When most people think of canoeing and kayaking, it’s unlikely that their next thought involves square dancing.
The Philadelphia Canoe Club’s (PCC) “Turkey Trot,” however, signifies a time during which these two rather dissimilar activities simultaneously take center stage.
“You’re creating your own fun rather than going to a movie or something and having them create the fun for you,” said Dave Munson from the first floor of the PCC’s clubhouse, a restored 17th Century grist mill on Ridge Avenue between Manayunk and East Falls.
The club annually hosts this dinner-and-dance event on the Saturday before Thanksgiving, and opens its doors for a night of turkey, companionship, and, of course, square dancing. This year’s trot took place this Saturday.
“It’s really corny, but it’s a chance to get together, eat and drink, and have fun,” said Munson, the club’s resident “rolling” instructor and 10-year member. For those non-kayaking readers, “rolling” is the art of resurfacing a kayak after it has flipped.
“It’s like Pilates,” said Munson, “after you’re done doing it for a half-hour, your body is drained.”
Overlooking the intersection of the Wissahickon Creek and the Schuylkill River, the clubhouse has the feel of a snug, homey cabin, and has been a fixture in Manayunk for more than a century.
Events at the club, such as a weekly pot luck dinner and various rowing excursions, are a social magnet for both members and non-members alike, as many of these events don’t require membership.
The club also hosts a series of informational sessions on kayaking and canoeing at St. Joseph’s University.
“They encourage you to come to their socials, their meetings—they’ll even let you paddle with them,” said Clare Coppa, a Drexel Hill resident who is not a member of the PCC but who came to the event for the atmosphere. “Boat House Row is very lavish—this seems more the real feel of Philadelphia sports.”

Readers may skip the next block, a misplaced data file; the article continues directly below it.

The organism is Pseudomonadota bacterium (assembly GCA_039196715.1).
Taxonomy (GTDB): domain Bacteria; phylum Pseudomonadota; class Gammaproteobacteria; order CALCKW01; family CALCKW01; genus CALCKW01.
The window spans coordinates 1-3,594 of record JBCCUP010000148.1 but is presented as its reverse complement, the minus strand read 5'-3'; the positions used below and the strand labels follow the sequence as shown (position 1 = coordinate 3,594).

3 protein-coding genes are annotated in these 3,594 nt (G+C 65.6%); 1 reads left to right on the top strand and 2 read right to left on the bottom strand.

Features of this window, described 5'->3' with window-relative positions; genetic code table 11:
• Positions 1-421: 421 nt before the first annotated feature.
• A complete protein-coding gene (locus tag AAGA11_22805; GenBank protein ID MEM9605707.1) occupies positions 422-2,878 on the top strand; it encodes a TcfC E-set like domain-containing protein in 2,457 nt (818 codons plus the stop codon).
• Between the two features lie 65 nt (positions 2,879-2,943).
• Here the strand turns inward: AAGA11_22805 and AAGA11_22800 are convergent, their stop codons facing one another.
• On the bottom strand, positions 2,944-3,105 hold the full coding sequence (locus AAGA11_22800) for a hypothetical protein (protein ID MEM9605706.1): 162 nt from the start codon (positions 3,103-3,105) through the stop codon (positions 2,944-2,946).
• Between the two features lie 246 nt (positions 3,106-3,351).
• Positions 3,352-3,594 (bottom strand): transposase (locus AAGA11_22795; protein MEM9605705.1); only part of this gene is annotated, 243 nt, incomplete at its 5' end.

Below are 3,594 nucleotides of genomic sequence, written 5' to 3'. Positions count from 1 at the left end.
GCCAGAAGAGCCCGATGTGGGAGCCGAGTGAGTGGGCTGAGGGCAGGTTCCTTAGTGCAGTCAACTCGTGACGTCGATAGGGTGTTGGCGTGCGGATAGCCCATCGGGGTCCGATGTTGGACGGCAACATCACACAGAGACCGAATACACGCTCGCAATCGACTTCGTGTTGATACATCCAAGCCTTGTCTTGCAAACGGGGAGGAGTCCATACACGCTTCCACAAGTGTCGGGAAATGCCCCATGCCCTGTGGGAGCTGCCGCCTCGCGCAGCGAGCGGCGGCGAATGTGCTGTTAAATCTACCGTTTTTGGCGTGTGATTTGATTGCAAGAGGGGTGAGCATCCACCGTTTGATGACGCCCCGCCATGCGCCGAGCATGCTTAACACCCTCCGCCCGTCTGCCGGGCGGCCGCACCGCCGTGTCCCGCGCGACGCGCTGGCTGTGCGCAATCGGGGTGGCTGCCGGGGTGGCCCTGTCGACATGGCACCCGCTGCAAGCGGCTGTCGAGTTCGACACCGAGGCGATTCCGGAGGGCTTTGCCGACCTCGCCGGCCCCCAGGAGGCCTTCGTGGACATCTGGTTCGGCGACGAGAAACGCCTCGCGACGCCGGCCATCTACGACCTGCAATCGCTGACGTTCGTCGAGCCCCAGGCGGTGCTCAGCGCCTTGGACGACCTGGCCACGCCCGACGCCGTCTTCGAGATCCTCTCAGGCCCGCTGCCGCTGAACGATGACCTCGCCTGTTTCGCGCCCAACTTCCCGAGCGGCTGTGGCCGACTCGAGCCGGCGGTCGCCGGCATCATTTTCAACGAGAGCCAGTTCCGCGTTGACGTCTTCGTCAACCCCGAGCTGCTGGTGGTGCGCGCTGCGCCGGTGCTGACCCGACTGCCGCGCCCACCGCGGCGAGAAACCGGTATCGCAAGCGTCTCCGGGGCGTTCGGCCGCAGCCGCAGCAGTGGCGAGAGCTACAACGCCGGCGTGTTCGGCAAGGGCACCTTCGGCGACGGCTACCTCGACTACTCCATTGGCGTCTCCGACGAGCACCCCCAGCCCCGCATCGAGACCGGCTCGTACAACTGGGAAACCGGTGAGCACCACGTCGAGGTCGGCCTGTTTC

Indeed, the ruggedness that characterizes Philadelphia sports radiates from the creaky floors and canoe-lined wooden ceiling of the clubhouse—as well as from the club’s commodore, Rosemary Rau.
Rau, a member of the club for over 20 years, proudly brought attention to water marks from floods on a wooden pillar in the center of the room, which have been chronicled by the club with metal plaques.
“When the water comes up and up and up, we mark it,” said Rau, who continued to say that some members have enjoyed canoeing on floodwater inside the clubhouse when a particularly bad flood season permits.
“It’s a funny thing,” said Rau. She described the Turkey Trot as an event which exemplifies the strong sense of community which the members of the club possess.
“It’s kind of like going to church,” said Rau. “When you go [to a club event], you’re with a lot of people who want to do the same thing.”
Bob McNamara, a doctor at Temple University Hospital and long-time member of the club, also sees value in the strong community at PCC, and claims that the enjoyment of a similar pastime is what brings paddlers to the club.
“I think they enjoy the comaraderie,” said McNamara, who has won numerous awards for racing a dragon boat. “You come here, and you can paddle with a lot of people.”
McNamara began rowing in college, and he pushes off from the PCC’s dock every day, when the weather permits him to do so, including the Saturday of the Turkey Trot.
“Tonight was sweet,” said Mcnamara. “Watching the sky change colors—it was peaceful.”
For 78-year old Lev Barinov, the club provides a means to stay active and “have a good time with a group that has a similar state of mind.”
Barinov migrated to the United States in 1976 from Russia, and was introduced to paddling while in Russia by his cousin.
“You drive hours and hours with people and when you [paddle], you risk your life…then you bond,” said Barinov, who paddles two to three times a week. “If you don’t keep busy, you become mushrooms.”
For information about the club, including upcoming events, visit Philadelphia Canoe Club.